“Re-migration” report

A new report from IPPR

Shall We Stay or Shall We Go? Re-migration trends among Britain’s immigrants
In this report ippr sets out to quantify and analyse re-migration from the United Kingdom, and to understand what motivates immigrants to leave. The phenomenon of re-migration – in other words the emigration of immigrants – has not, on the whole, been well documented or understood. But policymakers should care about re-migration and know more about those leaving.

more info at the ippr website

IPPR – the Institute for Public Policy Research – is a leftish-leaning  think tank with strong links to the British Labour Party.

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No bias in housing allocation to migrants

The vast majority of people who live in social housing in Britain were born in the UK, according to a research study published by the Equality and Human Rights Commission.

The study found that less than two per cent of all social housing residents are people who have moved to Britain in the last five years and that nine out of ten people who live in social housing were born in the UK. It found no evidence to support the perception that new migrants are getting priority over UK born residents. Nor was there any evidence of abuse of the system, including ‘queue jumping’ or providing false information. Continue reading

Migrants’ Rights Network newsletter

mrntabIn June’s newsletter:

(1) Borders, Citizenship and Immigration Bill hits the Commons amid protests

(2) MRN releases Irregular Migration report in Parliament on 2nd June

(3) Immigration statistics show drop in A8 nationals coming to UK

(4) Court decision on the right of asylum seekers to work in the UK

(5) Concern about the tone of UKBA publicity materials

(6) Migrants and Climate Change: A Call to Action

(7) Reports and Research

(8) Upcoming Events

(9) Other Announcements

To read the full newsletter, please visit: http://www.migrantsrights.org.uk/downloads/newsletters/MRN_Newsletter_Jun09.pdf

Migration policy, racism and inequality in Scotland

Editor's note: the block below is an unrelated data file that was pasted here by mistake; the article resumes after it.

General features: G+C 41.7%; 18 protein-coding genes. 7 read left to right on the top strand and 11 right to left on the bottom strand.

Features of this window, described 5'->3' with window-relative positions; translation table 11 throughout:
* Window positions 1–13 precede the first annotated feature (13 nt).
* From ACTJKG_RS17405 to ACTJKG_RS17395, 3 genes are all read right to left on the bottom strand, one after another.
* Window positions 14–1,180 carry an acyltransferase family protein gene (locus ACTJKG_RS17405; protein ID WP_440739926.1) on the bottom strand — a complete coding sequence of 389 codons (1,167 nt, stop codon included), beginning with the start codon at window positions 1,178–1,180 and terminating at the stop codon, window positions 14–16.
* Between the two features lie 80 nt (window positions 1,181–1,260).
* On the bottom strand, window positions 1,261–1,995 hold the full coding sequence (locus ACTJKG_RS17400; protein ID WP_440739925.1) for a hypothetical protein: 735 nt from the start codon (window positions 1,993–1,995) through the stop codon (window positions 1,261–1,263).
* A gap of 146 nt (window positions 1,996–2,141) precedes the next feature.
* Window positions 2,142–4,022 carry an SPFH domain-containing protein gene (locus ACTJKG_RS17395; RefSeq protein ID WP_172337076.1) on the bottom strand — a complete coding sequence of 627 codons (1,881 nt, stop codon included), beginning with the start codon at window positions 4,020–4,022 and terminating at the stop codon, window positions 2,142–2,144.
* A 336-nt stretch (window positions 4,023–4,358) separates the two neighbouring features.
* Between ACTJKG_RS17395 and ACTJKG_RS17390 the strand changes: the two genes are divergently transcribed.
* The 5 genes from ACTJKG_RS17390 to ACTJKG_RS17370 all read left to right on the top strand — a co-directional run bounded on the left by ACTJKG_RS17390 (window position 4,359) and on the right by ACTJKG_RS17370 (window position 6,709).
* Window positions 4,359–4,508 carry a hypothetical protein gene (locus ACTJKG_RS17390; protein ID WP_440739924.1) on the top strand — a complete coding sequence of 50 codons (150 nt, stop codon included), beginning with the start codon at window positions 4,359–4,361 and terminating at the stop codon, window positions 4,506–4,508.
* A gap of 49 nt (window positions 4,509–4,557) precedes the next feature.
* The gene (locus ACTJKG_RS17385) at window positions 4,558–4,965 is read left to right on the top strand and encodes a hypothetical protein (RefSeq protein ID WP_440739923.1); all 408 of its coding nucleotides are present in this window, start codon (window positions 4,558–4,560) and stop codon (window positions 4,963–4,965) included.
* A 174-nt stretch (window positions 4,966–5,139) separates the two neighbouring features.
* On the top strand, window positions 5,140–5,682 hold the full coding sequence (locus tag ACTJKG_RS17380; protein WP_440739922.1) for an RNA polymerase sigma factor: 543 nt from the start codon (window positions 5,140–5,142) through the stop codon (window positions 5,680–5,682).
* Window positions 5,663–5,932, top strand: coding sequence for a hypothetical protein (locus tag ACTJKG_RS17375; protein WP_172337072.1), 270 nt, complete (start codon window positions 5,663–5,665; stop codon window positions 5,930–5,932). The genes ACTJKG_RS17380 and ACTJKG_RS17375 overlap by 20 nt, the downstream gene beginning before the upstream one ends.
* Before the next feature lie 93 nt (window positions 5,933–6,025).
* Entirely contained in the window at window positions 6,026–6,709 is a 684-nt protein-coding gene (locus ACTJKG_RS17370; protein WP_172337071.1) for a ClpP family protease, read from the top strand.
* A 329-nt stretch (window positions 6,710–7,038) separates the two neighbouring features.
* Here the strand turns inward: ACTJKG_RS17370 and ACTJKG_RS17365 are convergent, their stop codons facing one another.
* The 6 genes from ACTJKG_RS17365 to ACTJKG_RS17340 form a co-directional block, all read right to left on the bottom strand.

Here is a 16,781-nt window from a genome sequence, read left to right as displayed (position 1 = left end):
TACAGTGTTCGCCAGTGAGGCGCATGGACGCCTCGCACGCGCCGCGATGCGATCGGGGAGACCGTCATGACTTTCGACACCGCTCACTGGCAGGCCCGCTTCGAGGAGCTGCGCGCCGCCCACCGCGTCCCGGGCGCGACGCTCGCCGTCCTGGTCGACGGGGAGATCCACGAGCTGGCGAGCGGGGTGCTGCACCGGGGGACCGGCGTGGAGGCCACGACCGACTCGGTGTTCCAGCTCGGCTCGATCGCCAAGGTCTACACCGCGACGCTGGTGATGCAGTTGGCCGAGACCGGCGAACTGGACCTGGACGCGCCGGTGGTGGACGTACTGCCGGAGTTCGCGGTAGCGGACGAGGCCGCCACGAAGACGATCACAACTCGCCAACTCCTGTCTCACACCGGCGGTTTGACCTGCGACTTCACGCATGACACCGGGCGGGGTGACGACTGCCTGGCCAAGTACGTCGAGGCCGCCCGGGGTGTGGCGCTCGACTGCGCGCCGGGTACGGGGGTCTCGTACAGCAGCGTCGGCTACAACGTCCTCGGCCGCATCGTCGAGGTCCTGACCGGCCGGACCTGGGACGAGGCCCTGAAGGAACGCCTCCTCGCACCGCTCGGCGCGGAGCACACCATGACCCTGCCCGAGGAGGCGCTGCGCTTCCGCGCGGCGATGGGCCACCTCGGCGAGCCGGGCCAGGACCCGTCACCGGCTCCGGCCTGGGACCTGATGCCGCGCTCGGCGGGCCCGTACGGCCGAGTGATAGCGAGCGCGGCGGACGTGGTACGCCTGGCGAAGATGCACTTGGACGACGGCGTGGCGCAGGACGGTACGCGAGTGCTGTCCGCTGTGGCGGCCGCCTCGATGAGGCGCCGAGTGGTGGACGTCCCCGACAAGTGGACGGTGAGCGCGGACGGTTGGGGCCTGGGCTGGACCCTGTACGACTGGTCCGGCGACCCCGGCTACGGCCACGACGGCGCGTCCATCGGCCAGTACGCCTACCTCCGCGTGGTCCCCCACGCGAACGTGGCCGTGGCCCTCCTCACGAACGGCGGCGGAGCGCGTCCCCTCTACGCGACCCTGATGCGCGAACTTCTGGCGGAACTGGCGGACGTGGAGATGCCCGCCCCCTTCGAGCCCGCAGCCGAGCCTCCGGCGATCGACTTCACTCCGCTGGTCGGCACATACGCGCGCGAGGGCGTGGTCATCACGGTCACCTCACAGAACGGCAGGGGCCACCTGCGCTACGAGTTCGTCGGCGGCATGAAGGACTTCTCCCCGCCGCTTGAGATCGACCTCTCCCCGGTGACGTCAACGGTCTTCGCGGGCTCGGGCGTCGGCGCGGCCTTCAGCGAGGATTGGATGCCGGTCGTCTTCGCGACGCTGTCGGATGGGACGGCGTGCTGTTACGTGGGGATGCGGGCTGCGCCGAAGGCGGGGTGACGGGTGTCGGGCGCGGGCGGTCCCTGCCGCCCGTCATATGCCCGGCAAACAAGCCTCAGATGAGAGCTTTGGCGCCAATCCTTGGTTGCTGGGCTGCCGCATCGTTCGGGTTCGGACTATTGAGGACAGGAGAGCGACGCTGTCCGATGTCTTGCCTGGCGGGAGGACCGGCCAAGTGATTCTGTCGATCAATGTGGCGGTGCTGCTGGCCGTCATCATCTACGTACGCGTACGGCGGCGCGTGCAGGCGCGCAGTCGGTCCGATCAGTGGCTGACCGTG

“It strikes me that too often we seek comfort in a Scottish consensus that we are all Jock Tamsons’s  bairns – citizens of a fair and equal nation. We like to think we are free of racism and other inequalities because we prefer that to the truth.  In order to live up to our own self image we have to make the sentiment of our songs real, and openly say ‘this Scotland is not good enough’ , and then work to make it better. Our welcome and behaviour towards newcomers is only the starting point.”

Morag Alexander, Scotland Commissioner, Equality and Human Rights Commission

Continue reading

Worker Registration Scheme extended for 2 years

Despite evidence that the Worker Registration Scheme leads to violations of human rights, putting vulnerable workers at more risk of exploitation and abuse, the UK Government has decided to extend the scheme for a further two years.

In a press release issued today, Border and Immigration Minister Phil Woolas was “delighted to announce keeping in place restrictions … which limit Eastern Europeans’ access to benefits.”

This means that people from eight European Union countries can (for a fee of £90) continue to excercise their rights as EU citizens to work and pay taxes in the UK, but, unlike UK citizens working in Europe, will have no right to state assistance should they need it.

So the worker who loses his job may become homeless and destitute, with no housing benefit of homeless assistance while he looks for work. And the woman with a violent partner may find no sanctuary. These are just two of the examples highlighted by the Northern Ireland Human Rights Commision in it’s evidence to the Migration Advisory Committee, calling for the WRS to be scrapped.

The UK will become one of only five of the 27 EU member states to keep restrictions on the rights of “A8” nationals, those citizens of the countries which joined the European Union in 2004 (the other countries with restrictions are Denmark, Belgium, Austria and Germany).

Worker Registration Scheme: ‘abuse of human rights’

More questions, more calls for it’s abolition, but no answers yet on the WRS

The MP for Glasgow South West has submitted a written question as to the future of the WRS, on behalf of a Glasgow Polish residents association. We await a response from the Minister.

Meanwhile, the Lords have been asking questions, amid evidence that the scheme leads to human rights abuses. Continue reading

Door Step refugee advice project now online

Door Step Equal Access is a unique multimedia project with a  participative approach to the development and delivery of information, advice and support services.

Paula’s Story is a short drama researched, written, acted in and filmed by the  five refugees who took part in the Door Step project in Glasgow, Scotland. It tells the story of the challenges facing a refugee family moving on from asylum support and trying to find a secure home.

The film is designed as an aid to advice work, and for training and awareness-raising. The DVD is accompanied by a User Guide which provides background information, highlights key issues and includes a checklist for advisers at each stage.

The DVD (in English, Arabic and French) and the User Guide are available free of charge from PATH Scotland, or can be downloaded from the Door Step website at:

www.door-step.net